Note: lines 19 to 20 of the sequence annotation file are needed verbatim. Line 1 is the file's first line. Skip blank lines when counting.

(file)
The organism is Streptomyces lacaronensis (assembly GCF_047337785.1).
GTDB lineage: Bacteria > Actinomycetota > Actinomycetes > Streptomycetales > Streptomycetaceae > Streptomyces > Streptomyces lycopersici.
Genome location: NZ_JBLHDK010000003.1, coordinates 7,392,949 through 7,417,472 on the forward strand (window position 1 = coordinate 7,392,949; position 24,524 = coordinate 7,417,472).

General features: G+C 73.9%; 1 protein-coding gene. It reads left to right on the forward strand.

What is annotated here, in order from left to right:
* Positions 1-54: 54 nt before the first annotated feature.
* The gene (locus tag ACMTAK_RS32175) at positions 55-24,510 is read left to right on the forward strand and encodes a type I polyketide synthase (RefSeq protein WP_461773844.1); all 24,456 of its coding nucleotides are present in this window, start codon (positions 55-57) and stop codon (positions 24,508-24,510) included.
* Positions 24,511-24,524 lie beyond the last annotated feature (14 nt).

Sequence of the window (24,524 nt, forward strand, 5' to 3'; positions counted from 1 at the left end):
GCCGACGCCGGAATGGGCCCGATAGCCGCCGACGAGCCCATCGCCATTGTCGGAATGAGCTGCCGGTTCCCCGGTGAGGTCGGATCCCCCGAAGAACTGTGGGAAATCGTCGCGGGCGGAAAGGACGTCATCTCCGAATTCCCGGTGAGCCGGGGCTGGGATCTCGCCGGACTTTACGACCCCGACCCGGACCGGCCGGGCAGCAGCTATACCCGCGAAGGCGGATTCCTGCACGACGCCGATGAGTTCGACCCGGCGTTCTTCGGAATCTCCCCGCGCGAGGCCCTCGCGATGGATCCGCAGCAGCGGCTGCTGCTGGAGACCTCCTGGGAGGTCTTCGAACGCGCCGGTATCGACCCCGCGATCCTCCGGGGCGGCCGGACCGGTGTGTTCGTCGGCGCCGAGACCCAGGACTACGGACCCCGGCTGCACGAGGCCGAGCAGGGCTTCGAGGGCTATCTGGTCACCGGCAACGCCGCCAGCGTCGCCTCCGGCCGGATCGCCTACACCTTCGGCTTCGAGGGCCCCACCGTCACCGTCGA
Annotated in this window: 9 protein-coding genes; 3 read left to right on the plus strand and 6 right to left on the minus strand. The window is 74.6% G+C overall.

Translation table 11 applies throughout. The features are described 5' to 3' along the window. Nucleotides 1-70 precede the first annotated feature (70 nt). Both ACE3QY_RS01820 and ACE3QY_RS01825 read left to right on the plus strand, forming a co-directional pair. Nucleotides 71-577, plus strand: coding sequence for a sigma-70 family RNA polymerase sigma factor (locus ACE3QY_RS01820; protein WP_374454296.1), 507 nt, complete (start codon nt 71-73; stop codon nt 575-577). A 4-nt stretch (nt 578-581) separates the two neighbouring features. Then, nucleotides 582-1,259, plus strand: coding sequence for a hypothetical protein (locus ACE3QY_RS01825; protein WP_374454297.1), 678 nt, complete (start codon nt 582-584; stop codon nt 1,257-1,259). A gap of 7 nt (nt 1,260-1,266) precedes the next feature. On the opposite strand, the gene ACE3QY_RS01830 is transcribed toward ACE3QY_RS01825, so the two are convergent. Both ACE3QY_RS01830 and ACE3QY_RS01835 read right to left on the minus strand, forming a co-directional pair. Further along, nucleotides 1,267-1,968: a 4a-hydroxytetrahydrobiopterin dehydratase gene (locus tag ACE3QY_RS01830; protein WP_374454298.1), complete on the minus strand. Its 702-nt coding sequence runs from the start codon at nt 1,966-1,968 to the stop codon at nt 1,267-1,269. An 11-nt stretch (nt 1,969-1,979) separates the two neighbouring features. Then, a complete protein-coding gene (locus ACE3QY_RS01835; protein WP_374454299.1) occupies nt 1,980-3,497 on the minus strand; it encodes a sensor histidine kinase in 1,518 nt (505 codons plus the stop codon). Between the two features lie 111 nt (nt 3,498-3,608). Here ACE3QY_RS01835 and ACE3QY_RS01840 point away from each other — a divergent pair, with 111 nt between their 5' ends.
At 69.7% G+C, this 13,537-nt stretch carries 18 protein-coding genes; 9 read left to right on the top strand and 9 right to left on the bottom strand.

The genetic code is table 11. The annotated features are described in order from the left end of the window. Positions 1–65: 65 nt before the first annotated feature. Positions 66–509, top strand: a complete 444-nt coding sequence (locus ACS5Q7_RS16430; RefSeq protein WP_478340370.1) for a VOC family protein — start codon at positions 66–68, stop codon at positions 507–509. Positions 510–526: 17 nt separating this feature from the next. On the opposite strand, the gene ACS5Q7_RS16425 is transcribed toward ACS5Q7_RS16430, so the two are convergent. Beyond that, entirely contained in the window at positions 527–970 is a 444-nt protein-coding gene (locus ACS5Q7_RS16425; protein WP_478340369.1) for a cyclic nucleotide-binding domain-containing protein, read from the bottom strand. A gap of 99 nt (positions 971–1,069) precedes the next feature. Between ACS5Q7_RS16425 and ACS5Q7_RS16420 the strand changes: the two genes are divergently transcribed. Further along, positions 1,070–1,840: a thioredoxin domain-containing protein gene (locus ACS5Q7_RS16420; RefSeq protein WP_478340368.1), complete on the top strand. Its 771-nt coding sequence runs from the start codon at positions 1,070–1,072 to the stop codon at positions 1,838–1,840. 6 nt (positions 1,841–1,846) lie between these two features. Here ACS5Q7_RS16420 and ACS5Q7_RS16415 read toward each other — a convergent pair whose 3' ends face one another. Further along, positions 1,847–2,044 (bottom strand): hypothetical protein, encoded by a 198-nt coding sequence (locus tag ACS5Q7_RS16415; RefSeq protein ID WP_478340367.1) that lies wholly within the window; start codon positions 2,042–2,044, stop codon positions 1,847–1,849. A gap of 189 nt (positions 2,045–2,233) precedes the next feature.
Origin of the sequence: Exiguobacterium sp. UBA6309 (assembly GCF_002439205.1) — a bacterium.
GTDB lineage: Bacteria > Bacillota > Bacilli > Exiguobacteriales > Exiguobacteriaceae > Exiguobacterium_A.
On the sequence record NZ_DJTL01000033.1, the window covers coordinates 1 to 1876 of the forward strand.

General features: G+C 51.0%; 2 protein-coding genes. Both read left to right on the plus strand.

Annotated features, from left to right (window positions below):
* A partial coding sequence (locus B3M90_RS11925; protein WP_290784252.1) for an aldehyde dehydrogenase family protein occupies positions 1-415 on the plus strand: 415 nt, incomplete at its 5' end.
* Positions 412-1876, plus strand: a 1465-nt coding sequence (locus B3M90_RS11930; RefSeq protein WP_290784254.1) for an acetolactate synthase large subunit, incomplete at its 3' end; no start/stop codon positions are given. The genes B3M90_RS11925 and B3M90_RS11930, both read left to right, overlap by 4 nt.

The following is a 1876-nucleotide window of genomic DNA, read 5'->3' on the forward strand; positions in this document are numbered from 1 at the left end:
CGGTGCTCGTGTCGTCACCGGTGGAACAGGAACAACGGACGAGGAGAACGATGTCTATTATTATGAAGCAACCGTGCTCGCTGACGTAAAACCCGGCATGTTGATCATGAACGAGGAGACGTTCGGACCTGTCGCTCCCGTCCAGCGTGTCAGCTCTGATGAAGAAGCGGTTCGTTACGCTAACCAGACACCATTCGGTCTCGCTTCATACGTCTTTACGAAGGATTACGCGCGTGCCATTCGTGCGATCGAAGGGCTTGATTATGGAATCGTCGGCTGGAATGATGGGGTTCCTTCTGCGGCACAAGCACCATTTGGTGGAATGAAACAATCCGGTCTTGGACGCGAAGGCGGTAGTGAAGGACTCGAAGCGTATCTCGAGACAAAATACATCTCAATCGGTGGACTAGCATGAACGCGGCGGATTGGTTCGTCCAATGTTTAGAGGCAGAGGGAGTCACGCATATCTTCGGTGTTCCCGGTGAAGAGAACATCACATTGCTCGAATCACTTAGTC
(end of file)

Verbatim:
Annotated features, from left to right (window positions below):
* A partial coding sequence (locus B3M90_RS11925; protein WP_290784252.1) for an aldehyde dehydrogenase family protein occupies positions 1-415 on the plus strand: 415 nt, incomplete at its 5' end.